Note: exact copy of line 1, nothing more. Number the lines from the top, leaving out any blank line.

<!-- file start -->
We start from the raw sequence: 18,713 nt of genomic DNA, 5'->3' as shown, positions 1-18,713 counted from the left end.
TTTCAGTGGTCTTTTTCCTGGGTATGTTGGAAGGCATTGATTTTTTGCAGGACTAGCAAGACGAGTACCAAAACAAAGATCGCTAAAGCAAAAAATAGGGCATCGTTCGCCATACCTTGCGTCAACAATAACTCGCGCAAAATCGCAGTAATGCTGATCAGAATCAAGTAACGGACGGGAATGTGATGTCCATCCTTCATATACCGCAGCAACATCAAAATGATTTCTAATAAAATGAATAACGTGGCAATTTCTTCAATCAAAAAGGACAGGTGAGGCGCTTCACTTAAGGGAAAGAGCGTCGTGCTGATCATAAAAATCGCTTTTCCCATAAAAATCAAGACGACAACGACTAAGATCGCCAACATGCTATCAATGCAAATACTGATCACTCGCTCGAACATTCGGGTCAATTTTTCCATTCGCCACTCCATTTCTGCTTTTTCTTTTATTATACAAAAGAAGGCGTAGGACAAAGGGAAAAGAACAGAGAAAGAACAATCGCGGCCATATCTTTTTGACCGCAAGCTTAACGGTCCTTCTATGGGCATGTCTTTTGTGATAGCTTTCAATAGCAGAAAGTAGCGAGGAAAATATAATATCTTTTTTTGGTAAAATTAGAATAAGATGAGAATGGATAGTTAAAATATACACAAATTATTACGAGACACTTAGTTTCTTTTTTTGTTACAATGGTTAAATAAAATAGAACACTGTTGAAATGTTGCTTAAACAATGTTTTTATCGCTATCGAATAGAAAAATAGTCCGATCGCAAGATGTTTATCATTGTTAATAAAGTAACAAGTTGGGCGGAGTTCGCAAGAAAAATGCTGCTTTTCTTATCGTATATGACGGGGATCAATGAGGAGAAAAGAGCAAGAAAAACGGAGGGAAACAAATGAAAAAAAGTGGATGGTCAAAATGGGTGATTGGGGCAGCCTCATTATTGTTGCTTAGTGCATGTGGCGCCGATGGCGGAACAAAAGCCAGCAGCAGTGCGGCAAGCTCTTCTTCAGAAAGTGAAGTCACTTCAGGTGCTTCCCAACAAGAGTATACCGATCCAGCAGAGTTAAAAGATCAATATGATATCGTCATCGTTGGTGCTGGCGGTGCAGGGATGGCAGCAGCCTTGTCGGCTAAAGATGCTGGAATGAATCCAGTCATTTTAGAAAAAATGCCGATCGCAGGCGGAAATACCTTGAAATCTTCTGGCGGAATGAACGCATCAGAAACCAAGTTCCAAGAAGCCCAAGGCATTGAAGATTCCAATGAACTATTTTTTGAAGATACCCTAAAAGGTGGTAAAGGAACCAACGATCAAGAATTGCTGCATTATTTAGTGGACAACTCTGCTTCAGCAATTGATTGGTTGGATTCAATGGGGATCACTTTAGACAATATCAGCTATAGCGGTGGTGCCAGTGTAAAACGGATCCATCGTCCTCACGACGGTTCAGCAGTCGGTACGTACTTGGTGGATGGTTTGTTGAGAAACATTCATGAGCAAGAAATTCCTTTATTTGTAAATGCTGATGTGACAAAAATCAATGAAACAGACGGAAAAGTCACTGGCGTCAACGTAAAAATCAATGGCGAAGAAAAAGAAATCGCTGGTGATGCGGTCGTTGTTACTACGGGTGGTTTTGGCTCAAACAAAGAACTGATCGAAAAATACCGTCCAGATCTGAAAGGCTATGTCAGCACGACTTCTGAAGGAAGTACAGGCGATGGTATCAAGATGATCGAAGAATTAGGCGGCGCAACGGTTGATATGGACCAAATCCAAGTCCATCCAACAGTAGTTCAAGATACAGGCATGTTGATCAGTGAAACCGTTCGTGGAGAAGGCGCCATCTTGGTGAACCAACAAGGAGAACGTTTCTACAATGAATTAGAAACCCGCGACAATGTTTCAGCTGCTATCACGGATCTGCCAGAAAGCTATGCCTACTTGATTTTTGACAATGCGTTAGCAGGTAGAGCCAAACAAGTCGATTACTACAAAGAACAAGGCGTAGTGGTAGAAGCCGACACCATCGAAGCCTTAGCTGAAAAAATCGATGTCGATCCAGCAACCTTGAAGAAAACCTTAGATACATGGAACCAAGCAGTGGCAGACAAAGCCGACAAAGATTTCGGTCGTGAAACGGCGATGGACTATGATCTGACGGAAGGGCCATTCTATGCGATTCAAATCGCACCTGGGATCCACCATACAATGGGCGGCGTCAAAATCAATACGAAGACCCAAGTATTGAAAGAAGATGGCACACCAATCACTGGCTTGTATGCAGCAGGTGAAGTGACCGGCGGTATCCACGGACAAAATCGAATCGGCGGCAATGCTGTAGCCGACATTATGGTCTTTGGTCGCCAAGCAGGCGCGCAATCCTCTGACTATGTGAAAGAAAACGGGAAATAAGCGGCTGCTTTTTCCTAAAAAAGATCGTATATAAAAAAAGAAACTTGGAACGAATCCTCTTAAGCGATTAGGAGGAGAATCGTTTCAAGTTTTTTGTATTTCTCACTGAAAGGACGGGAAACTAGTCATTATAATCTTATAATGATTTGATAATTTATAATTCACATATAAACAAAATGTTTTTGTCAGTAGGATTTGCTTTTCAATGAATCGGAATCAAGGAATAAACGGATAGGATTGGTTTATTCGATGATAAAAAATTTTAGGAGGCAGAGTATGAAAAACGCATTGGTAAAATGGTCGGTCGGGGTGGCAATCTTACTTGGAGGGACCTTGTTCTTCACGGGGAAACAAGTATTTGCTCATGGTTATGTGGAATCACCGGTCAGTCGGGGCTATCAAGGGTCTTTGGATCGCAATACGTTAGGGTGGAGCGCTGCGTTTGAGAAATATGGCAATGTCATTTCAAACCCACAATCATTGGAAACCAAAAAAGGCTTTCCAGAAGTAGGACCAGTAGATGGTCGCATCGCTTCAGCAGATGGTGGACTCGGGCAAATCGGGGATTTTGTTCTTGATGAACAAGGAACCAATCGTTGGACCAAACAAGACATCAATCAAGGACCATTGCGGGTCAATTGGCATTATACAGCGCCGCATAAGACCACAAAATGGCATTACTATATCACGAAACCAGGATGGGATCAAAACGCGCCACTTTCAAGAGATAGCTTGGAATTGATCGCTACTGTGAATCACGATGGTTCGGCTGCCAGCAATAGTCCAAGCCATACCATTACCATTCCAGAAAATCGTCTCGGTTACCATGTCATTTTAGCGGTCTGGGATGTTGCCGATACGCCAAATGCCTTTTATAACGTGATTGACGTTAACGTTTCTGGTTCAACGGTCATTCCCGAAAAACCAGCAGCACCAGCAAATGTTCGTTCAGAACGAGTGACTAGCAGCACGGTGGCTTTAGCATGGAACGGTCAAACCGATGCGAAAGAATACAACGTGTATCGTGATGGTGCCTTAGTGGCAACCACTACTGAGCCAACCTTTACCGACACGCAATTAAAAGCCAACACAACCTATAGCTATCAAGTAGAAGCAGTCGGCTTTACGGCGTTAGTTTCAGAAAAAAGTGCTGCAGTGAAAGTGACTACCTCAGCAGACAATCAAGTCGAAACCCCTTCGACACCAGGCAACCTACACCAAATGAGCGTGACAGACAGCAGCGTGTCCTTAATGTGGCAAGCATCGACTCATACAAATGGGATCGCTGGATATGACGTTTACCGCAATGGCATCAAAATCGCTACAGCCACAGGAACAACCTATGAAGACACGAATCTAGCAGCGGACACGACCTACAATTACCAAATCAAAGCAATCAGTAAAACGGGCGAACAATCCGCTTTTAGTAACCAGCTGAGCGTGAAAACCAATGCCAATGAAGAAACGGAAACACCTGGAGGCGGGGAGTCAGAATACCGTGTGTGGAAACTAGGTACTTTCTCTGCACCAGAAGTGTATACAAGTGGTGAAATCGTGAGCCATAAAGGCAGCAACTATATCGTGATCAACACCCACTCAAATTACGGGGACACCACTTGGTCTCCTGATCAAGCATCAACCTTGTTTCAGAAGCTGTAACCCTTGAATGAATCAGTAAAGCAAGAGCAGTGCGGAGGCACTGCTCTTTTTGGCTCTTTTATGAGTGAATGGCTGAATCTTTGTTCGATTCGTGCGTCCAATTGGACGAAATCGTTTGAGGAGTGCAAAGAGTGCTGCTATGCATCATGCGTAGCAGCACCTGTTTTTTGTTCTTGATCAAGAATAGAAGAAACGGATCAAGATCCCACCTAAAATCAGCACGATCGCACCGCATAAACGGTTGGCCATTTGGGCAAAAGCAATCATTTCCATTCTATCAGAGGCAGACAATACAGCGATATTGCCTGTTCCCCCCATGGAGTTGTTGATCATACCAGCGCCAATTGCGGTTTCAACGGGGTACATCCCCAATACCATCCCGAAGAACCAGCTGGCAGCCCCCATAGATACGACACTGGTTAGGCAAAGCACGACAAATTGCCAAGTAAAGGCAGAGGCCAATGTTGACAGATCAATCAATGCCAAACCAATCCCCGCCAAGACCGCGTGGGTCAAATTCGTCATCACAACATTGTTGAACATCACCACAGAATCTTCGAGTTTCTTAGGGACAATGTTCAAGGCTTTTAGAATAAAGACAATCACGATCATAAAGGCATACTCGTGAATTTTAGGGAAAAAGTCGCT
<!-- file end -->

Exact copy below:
We start from the raw sequence: 18,713 nt of genomic DNA, 5'->3' as shown, positions 1-18,713 counted from the left end.